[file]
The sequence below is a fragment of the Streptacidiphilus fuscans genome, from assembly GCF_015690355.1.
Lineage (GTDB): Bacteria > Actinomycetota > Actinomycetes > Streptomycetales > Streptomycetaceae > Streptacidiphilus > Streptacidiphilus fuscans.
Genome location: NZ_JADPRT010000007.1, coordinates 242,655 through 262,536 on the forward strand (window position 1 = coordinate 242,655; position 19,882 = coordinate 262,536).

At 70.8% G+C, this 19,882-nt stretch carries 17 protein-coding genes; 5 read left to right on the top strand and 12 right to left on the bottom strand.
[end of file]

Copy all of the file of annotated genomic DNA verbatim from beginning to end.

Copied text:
The sequence below is a fragment of the Streptacidiphilus fuscans genome, from assembly GCF_015690355.1.
Lineage (GTDB): Bacteria > Actinomycetota > Actinomycetes > Streptomycetales > Streptomycetaceae > Streptacidiphilus > Streptacidiphilus fuscans.
Genome location: NZ_JADPRT010000007.1, coordinates 242,655 through 262,536 on the forward strand (window position 1 = coordinate 242,655; position 19,882 = coordinate 262,536).

At 70.8% G+C, this 19,882-nt stretch carries 17 protein-coding genes; 5 read left to right on the top strand and 12 right to left on the bottom strand.